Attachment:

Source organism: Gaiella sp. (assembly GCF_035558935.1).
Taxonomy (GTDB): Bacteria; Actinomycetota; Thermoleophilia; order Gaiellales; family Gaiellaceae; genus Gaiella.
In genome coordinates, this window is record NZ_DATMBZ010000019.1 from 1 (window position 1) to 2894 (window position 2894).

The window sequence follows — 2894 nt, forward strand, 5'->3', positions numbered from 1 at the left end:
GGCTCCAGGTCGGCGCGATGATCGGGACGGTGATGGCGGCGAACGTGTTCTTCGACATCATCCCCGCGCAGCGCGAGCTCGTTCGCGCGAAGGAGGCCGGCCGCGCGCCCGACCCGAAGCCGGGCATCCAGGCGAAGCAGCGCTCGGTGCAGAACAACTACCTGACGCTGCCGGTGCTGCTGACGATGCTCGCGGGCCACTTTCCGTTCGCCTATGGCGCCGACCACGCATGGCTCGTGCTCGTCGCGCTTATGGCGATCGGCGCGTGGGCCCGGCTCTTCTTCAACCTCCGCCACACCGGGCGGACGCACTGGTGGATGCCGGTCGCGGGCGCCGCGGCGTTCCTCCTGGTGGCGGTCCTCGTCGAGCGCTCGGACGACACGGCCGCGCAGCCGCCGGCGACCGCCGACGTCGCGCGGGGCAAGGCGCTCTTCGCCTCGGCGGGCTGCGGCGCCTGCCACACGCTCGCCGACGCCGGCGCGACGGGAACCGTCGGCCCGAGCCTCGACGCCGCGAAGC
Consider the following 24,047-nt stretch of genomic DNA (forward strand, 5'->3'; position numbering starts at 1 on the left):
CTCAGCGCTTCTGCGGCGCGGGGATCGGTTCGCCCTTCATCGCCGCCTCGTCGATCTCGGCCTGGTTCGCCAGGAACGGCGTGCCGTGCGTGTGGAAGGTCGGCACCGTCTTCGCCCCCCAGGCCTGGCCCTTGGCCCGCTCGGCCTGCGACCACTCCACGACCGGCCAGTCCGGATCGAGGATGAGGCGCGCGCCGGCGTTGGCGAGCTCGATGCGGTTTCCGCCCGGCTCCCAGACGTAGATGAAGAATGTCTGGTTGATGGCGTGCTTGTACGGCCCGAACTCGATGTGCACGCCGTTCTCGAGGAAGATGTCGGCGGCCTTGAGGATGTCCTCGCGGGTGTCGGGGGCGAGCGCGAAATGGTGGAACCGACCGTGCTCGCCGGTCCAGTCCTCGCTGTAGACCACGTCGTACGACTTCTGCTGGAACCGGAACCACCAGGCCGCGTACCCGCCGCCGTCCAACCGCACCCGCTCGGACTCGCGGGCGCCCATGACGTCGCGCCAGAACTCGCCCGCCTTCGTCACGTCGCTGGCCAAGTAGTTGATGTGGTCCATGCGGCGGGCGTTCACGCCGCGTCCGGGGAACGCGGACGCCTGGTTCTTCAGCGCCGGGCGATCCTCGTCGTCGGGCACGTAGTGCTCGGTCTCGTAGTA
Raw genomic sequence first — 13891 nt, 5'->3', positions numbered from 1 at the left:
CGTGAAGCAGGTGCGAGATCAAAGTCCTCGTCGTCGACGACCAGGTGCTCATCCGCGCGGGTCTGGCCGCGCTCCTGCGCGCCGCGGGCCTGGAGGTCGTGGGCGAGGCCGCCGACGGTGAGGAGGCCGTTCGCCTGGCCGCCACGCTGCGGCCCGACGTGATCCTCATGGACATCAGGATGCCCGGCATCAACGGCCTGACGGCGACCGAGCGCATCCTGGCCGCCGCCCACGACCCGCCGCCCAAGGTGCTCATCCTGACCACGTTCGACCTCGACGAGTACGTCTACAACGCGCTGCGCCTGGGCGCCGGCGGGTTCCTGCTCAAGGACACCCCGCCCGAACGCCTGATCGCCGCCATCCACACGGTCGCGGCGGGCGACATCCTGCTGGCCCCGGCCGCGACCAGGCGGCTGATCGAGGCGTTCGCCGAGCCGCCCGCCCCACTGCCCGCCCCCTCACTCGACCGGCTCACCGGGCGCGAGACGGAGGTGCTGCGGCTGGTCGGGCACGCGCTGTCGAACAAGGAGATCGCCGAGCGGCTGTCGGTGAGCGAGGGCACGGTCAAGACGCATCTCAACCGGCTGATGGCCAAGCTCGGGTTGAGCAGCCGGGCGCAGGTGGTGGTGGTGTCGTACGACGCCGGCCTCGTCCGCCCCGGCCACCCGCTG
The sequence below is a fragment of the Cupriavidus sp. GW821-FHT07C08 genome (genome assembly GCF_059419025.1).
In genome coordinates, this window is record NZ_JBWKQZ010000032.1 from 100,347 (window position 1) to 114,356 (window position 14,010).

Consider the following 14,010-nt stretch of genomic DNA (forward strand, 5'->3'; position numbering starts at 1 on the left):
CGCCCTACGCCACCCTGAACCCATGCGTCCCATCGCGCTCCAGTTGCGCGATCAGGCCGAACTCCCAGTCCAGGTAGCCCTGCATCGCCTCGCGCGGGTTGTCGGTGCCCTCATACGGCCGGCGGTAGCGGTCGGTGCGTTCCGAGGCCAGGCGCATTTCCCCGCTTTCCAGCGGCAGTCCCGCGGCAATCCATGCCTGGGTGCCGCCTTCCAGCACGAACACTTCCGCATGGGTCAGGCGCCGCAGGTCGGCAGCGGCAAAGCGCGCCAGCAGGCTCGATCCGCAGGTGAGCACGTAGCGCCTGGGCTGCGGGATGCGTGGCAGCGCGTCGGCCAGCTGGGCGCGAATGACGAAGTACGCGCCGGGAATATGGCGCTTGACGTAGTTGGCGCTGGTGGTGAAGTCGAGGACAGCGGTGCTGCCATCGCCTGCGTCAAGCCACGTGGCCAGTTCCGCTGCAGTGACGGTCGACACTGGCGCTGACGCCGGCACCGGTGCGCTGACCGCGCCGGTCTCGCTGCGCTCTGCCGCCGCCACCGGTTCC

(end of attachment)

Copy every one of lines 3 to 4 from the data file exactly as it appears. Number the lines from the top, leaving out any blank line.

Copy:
In genome coordinates, this window is record NZ_DATMBZ010000019.1 from 1 (window position 1) to 2894 (window position 2894).

The window sequence follows — 2894 nt, forward strand, 5'->3', positions numbered from 1 at the left end: